Thursday, February 6, 2014

18th century Chinese artist on life-force and painting

I've been reading The Grove Book of Art Writing edited by Martin Gayford and Karen Wright. It is an anthology of writings by artists, critics, writers and philosophers on topics related to the creative process, viewing art, nature and inspiration and the artist. In it I came across a gem, a text by an 18th century artist from China, Shen Tsung-ch'ien. In this short piece he talks about life-force and the act of painting. There is a lot to take from it. So here goes..
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All matter is formed of accumulated force. Thus even the undulations of the hilltops and every rock and tree are possessed by a life-force inherent in them. They are multifarious, yet orderly, perhaps they exist in small numbers, but they are never dried and dead. Each has its own shape, and together they have a related unity. All things differ in shape and manner, yet all are governed by this life-force and possess the beauty of life. This is what we call shih, force of movement. When people, speaking of the six techniques [the venerable principles of Chinese art, laid down in the fifth century AD], place first the 'lifelike tone and atmosphere', they mean exactly this. When we speak of the force of the brush (pi-shih), we mean that the life-movement of the brush brings out the body posture of the different objects. Only so can the work be called a painting. When one prepares to put ink on paper, one should feel in one's wrist a power like the universe creating life. It flows out from one generously and freely, without obstruction and without deliberation. One puts a dot here and a 
dash there and the objects take form; anything is possible for one to pick up and carry along. This is the creative moment when hand and mind and brush and ink co-operate. As Wen Cheng-ming says, seize it, capture it at once before it vanishes, for speed is essential to catch that force of movement. ... The forms of hills and forests come from the life-force (sheng-ch'i) of the universe, and the ink marks and tracings of the brush come the spiritual force of the artist's mind and hand. So where the life-force is, the force of movement is also. The life-force makes the force of movement, and the force of movement carries the life-movement. The force of movement (shih) can be seen, but the life-force (chi'i) cannot. Therefore it is necessary to have the force of movement to bring out the life of things. When life-force circulates, the force of movement goes in harmony with it. So this life-force and force of movement come from the same source. Let it pour out and it will flow naturally and in graceful movements. There is no need to work carefully and yet it all fits in beautifully. Is it life-force? Or is it force of movement? Just pour it out. The insight of a moment may be thus committed to eternity, and the artist need not be ashamed of his work. Such pleasures of creation cannot be felt by an artist who slowly builds up his structures.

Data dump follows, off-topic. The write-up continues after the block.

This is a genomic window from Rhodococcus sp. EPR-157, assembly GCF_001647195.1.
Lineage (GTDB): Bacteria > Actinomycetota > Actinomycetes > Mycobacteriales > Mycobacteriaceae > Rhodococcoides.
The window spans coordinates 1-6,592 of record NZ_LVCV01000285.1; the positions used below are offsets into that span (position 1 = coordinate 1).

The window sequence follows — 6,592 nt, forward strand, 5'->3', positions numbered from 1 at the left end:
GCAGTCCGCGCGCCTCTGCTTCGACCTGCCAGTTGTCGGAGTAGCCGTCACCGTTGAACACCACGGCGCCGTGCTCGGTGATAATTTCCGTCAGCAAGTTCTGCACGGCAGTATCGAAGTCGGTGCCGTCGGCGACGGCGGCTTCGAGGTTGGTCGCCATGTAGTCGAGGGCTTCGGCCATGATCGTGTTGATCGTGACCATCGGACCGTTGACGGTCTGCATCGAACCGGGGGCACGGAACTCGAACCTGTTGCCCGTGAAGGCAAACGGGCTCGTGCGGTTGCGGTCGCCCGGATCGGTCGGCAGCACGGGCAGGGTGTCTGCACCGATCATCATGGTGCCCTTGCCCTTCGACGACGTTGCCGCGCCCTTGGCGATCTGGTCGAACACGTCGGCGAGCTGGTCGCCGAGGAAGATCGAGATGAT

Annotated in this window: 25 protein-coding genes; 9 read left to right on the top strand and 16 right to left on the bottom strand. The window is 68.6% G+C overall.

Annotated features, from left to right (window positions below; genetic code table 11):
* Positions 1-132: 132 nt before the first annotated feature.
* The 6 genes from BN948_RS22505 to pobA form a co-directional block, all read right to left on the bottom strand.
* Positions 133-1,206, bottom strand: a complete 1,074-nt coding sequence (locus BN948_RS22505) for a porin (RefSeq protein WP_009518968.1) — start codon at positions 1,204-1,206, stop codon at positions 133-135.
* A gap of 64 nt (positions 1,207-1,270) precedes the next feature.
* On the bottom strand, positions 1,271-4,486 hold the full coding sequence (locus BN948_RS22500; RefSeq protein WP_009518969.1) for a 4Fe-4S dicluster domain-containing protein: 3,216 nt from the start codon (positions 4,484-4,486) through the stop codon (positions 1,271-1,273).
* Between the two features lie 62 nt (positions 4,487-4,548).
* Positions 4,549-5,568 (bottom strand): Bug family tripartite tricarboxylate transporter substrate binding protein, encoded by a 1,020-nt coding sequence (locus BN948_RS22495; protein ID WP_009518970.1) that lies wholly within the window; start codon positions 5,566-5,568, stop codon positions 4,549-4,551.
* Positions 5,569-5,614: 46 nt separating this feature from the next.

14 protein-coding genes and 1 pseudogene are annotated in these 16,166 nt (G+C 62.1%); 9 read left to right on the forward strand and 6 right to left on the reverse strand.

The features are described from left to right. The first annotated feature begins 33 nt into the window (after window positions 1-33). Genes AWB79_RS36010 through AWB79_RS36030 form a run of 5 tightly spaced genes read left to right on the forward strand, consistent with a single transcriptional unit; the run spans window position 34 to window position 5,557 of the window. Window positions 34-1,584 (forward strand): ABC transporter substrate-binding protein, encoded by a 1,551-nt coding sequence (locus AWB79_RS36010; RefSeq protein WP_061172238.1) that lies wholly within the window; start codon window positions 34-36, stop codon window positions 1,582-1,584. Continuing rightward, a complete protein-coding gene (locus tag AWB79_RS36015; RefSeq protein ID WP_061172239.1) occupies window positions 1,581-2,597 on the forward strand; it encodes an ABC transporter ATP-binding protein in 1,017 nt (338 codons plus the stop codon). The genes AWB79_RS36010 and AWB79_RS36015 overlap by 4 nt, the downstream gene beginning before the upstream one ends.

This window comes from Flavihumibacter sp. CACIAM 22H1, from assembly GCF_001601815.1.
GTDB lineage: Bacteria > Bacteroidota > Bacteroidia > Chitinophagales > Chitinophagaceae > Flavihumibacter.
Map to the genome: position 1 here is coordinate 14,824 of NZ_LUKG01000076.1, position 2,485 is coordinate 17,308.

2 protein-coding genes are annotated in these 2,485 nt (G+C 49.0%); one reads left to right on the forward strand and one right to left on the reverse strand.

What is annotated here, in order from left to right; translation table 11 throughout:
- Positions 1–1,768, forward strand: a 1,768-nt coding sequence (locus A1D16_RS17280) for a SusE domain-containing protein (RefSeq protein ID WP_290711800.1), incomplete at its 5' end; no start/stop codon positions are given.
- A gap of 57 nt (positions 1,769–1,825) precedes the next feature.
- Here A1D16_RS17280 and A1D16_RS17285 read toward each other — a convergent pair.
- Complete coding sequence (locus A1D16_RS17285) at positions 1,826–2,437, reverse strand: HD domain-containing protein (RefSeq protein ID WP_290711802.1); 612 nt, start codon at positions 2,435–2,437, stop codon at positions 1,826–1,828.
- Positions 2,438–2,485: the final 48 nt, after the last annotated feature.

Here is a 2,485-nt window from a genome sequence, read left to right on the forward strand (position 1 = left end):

The moment of inspiration comes by itself, and brushes away all doubts and hesitancies. Like an arrow shooting out from the bowstring, it cannot be stopped; it is unfathomable, like rumbling thunder coming from the earth. One has no idea where it comes from, when it starts, nor wither it goes. It comes just at the exact moment, not a second sooner or later. When this inspiration comes at the moment of painting, a true masterpiece is born. It cannot be repeated by doubled effort, it simply eludes it. For the effort to recapture that moment is born of man (artificial), not of heaven (inspired). Only those possessed of the natural expansive spirit have more of such moments; they can shut out the mental effort and let themselves go soaring in freedom to wherever the spirit may carry them. ...
- Shen Tsung-ch'ien, fl. 1781
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